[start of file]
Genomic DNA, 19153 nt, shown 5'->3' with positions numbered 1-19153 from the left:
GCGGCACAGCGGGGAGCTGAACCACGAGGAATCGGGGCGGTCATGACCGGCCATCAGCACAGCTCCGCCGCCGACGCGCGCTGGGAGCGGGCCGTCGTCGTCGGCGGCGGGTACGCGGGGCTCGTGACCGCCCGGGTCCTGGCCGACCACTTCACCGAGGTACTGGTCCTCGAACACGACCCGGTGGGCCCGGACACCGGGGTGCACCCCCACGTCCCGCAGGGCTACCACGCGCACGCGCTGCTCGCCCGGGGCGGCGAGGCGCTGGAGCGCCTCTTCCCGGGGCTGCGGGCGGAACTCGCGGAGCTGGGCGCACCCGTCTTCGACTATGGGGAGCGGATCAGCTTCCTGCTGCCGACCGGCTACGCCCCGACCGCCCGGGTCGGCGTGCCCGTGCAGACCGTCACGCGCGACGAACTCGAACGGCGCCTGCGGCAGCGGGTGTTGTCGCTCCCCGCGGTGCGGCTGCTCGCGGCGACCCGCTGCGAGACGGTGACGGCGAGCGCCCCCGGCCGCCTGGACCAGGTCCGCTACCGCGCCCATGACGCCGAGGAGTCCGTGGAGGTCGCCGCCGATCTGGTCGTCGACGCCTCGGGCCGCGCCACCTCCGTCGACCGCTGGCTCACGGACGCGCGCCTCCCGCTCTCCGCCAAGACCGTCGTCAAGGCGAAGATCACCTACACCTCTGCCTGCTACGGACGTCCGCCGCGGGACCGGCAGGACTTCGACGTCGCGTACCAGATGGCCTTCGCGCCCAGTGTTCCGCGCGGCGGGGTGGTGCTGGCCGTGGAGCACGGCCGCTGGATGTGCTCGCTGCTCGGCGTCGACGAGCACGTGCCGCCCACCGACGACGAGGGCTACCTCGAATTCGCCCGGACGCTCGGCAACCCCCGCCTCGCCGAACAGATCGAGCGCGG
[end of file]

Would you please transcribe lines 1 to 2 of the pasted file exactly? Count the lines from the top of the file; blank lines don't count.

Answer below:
Genomic DNA, 19153 nt, shown 5'->3' with positions numbered 1-19153 from the left:
GCGGCACAGCGGGGAGCTGAACCACGAGGAATCGGGGCGGTCATGACCGGCCATCAGCACAGCTCCGCCGCCGACGCGCGCTGGGAGCGGGCCGTCGTCGTCGGCGGCGGGTACGCGGGGCTCGTGACCGCCCGGGTCCTGGCCGACCACTTCACCGAGGTACTGGTCCTCGAACACGACCCGGTGGGCCCGGACACCGGGGTGCACCCCCACGTCCCGCAGGGCTACCACGCGCACGCGCTGCTCGCCCGGGGCGGCGAGGCGCTGGAGCGCCTCTTCCCGGGGCTGCGGGCGGAACTCGCGGAGCTGGGCGCACCCGTCTTCGACTATGGGGAGCGGATCAGCTTCCTGCTGCCGACCGGCTACGCCCCGACCGCCCGGGTCGGCGTGCCCGTGCAGACCGTCACGCGCGACGAACTCGAACGGCGCCTGCGGCAGCGGGTGTTGTCGCTCCCCGCGGTGCGGCTGCTCGCGGCGACCCGCTGCGAGACGGTGACGGCGAGCGCCCCCGGCCGCCTGGACCAGGTCCGCTACCGCGCCCATGACGCCGAGGAGTCCGTGGAGGTCGCCGCCGATCTGGTCGTCGACGCCTCGGGCCGCGCCACCTCCGTCGACCGCTGGCTCACGGACGCGCGCCTCCCGCTCTCCGCCAAGACCGTCGTCAAGGCGAAGATCACCTACACCTCTGCCTGCTACGGACGTCCGCCGCGGGACCGGCAGGACTTCGACGTCGCGTACCAGATGGCCTTCGCGCCCAGTGTTCCGCGCGGCGGGGTGGTGCTGGCCGTGGAGCACGGCCGCTGGATGTGCTCGCTGCTCGGCGTCGACGAGCACGTGCCGCCCACCGACGACGAGGGCTACCTCGAATTCGCCCGGACGCTCGGCAACCCCCGCCTCGCCGAACAGATCGAGCGCGG